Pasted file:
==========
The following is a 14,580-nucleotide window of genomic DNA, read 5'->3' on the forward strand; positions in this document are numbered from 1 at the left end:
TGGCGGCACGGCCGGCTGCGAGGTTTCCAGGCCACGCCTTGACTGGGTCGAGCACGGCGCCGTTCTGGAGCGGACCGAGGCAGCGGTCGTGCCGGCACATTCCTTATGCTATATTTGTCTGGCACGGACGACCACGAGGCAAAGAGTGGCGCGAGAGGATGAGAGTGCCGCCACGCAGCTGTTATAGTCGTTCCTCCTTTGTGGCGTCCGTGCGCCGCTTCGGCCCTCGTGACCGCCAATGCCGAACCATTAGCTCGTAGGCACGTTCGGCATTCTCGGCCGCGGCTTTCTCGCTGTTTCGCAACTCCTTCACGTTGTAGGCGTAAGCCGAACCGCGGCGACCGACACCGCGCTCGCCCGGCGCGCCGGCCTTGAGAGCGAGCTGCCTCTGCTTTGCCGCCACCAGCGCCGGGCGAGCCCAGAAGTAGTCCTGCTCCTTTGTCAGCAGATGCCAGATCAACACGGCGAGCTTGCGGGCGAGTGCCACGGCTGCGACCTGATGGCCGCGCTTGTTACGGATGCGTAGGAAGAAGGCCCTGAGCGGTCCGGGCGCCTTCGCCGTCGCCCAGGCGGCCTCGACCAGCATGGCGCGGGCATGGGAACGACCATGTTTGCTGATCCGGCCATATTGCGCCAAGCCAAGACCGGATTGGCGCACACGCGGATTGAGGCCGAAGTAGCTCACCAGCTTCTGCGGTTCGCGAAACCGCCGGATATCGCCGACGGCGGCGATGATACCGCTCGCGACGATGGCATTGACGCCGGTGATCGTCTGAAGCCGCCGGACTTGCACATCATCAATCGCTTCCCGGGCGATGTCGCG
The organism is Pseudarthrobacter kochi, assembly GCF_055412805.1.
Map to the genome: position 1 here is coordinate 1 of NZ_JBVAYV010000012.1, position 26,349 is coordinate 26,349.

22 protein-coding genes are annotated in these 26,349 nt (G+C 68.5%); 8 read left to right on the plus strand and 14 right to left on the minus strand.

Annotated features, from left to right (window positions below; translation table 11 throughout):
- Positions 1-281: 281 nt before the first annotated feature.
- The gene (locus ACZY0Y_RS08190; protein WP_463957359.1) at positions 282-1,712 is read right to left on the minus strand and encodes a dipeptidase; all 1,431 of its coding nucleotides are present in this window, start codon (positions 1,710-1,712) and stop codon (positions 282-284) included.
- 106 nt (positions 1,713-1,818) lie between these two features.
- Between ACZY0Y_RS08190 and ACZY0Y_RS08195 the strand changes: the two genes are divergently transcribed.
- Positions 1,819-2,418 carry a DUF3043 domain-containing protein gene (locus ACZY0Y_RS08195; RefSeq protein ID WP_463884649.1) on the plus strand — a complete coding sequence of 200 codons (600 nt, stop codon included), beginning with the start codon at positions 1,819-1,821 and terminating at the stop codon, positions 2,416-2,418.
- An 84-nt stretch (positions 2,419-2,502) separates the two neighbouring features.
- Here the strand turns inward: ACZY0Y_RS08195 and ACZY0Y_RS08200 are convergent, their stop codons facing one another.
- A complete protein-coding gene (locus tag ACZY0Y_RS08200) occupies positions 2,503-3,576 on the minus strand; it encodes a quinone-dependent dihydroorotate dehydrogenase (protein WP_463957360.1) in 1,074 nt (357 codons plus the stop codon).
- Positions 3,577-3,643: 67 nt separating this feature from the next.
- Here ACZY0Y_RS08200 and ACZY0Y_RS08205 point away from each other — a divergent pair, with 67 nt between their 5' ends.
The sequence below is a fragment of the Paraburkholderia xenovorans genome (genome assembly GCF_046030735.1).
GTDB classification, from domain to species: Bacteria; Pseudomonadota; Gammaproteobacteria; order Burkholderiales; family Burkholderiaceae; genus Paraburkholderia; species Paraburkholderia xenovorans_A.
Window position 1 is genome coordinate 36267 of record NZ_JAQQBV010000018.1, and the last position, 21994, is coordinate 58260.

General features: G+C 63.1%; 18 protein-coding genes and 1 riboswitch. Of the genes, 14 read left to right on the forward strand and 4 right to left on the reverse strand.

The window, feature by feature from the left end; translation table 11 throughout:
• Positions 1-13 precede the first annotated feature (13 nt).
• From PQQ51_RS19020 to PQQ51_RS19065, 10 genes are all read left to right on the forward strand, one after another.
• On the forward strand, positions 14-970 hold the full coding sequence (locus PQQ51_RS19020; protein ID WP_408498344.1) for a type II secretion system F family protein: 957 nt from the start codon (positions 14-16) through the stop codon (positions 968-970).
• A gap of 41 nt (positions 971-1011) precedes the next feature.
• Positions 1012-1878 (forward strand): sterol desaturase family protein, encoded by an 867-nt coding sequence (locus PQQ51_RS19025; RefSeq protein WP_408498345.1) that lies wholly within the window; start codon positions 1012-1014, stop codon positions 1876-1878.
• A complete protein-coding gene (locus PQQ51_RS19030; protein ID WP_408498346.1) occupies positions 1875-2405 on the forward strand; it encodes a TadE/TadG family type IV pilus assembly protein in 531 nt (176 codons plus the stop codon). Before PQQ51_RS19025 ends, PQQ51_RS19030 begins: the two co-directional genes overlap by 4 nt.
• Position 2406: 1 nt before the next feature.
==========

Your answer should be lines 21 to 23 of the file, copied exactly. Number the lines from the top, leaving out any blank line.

The window, feature by feature from the left end; translation table 11 throughout:
• Positions 1-13 precede the first annotated feature (13 nt).
• From PQQ51_RS19020 to PQQ51_RS19065, 10 genes are all read left to right on the forward strand, one after another.